This intimate identification of the Spirit's mission with the person of Christ and the success of His work was because in the wisdom of God it was seen to be necessary to the establishment and universal spread of His kingdom. There is truth in the argument that the existence of the Church as the visible exponent of Christ's kingdom is the great proof of the resurrection and divinity of its Founder. This is true. But our contention is that the Church which was not organized when Jesus Christ, its living head, ascended, would not have had a beginning on the earth without the Pentecostal gift. This idea has found expression in that beautiful and inspiring formula of worship, the Te Deum Laudamus, called by Canon Liddon "at once a hymn, a prayer and a creed," in these sublime words,
"When Thou hadst overcome the sharpness of death,
Thou didst open the Kingdom of Heaven to all believers."
This dates the founding of the Church on the day of Pentecost. It was then that Christ, in the person of the Paraclete, like the sunrise described by the poet Horace, Altera dies, sol idem (Another day, the same sun ), gathered together the Church of the firstborn of the Spirit on the earth, the first to receive the Spirit of adoption and to head the procession of redeemed souls through all the Christian ages.
Without Pentecost the resurrection of Christ would soon have been confounded with the prodigies of the Greek and Roman mythologies. There would, after a few years or generations, have been no one interested in defending this historic fact, and after the death of the apostles there would have been no witnesses to the resurrection power as a transforming spiritual experience. The historical facts without a spiritual life built on them, preaching and defending them and dying for them a martyr’s death, would have had no champion to advocate them and to perpetuate the remembrance of them.
We do not read that the company of disciples was at all increased by the story of the resurrection of Christ repeated again and again during nearly fifty days. This bare historic fact made no converts. Facts alone, though miraculous, and truth alone, though undoubted, have no regenerating power. Only life can beget life. For seven weeks the company of believers had all the facts of the gospel except the ascension complete, and for ten days they had the climax, the ascension of Christ, but there was no increase of their numbers. But on the fiftieth day three thousand believed on Jesus as the divine Saviour. Something must have happened. There is no effect without a cause. In this hidden cause lies the secret of the final triumph of Christ.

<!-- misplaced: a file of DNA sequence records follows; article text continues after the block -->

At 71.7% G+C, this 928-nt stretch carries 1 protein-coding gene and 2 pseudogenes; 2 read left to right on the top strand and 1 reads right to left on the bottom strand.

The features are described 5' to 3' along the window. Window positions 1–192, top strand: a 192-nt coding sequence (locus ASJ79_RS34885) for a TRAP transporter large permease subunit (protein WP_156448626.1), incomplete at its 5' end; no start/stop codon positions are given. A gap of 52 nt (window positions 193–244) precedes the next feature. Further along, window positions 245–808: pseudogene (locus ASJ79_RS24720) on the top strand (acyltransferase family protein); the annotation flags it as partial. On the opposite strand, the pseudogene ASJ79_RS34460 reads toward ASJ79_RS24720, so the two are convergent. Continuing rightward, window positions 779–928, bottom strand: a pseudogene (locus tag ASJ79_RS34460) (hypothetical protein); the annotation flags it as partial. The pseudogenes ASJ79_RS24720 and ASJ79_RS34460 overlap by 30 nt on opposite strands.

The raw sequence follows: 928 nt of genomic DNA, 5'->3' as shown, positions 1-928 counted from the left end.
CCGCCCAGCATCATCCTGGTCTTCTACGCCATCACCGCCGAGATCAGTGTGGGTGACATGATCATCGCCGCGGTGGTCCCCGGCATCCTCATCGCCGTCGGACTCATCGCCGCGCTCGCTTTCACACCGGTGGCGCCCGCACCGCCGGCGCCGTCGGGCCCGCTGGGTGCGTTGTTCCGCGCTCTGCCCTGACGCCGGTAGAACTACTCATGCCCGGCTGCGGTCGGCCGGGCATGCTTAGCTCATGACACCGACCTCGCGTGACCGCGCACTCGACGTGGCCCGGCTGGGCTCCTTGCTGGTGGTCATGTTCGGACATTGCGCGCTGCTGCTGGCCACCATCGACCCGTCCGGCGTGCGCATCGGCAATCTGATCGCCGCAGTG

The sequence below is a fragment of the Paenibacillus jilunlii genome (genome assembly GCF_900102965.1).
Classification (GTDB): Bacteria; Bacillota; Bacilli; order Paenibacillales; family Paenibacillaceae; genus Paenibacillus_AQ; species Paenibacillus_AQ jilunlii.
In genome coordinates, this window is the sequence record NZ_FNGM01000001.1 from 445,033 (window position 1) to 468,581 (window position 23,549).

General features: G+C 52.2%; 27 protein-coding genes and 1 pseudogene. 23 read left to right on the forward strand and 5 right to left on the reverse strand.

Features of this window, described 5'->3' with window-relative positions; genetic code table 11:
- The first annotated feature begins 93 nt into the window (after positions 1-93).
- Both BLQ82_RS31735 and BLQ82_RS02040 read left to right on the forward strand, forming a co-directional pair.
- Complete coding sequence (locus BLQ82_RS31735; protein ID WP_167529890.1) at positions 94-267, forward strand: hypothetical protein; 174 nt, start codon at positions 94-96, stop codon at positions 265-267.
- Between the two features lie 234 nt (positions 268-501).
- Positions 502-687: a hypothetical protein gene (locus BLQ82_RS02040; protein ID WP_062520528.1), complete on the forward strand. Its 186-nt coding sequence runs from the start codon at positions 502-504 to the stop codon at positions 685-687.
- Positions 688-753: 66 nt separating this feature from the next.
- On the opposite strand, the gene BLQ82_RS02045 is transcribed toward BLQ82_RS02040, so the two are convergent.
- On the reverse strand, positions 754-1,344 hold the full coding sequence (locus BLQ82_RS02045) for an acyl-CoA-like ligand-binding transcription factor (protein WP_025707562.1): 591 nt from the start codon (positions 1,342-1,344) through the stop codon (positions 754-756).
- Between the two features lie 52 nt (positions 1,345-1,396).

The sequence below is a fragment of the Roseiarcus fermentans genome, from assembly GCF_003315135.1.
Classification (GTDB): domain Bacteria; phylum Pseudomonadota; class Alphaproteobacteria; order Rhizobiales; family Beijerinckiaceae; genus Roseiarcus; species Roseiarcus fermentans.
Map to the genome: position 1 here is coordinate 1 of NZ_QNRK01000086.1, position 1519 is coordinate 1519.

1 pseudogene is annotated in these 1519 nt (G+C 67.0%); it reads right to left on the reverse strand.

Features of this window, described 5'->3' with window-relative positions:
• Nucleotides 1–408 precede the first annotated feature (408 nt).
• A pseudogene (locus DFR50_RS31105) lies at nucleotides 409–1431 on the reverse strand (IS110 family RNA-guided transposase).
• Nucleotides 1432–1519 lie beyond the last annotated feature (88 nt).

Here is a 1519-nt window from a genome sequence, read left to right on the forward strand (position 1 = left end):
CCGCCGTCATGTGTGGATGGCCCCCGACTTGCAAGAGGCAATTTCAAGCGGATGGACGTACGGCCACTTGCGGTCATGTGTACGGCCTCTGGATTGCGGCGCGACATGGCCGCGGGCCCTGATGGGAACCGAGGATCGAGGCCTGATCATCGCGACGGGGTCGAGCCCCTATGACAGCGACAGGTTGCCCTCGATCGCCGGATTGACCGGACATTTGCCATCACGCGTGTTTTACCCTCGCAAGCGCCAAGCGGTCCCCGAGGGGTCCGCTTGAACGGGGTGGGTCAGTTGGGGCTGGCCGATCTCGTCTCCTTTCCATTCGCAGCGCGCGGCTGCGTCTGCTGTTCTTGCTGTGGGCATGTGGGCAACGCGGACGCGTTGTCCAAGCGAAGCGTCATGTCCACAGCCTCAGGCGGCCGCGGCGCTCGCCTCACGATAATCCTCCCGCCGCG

Let me illustrate. In the late American Civil War, in the absence of Gen. Sheridan, the Federal commander in the valley of Shenandoah, his army was unexpectedly attacked in camp and routed. They threw down their arms and ran like frightened sheep. This scared herd of soldiers without arms suddenly turned about, met and conquered the over-confident foe, regained their lost artillery and camp and drove Gen. Early and his Confederate army in a disorderly flight and captured his artillery. What caused the change from a disgraceful rout to a glorious victory? It was the sudden arrival of their valiant commander riding bareheaded at breakneck speed.
What caused the sudden great victory of the gospel? What produced the conversion of three thousand in a day? It was the sudden arrival on the field of the divine Commander in the mysterious, invisible, conquering personality of another. It is vain to attribute the initial force of Christianity to the conversion of Saul of Tarsus. You have first to account for his sudden transformation from a bloody persecutor. But he was not converted during the fifty days after the crucifixion. Even if he had been it would be as paradoxical to ascribe the first triumph of Christianity to the accession of a persecutor as it would be to attribute Sheridan's victory, plucked out of defeat, to the presence of the chief of Gen. Early's staff rallying the running Federal soldiers to fight the army he had just deserted in treason to the Confederacy.
— The Gospel of the Comforter, Chapter 9.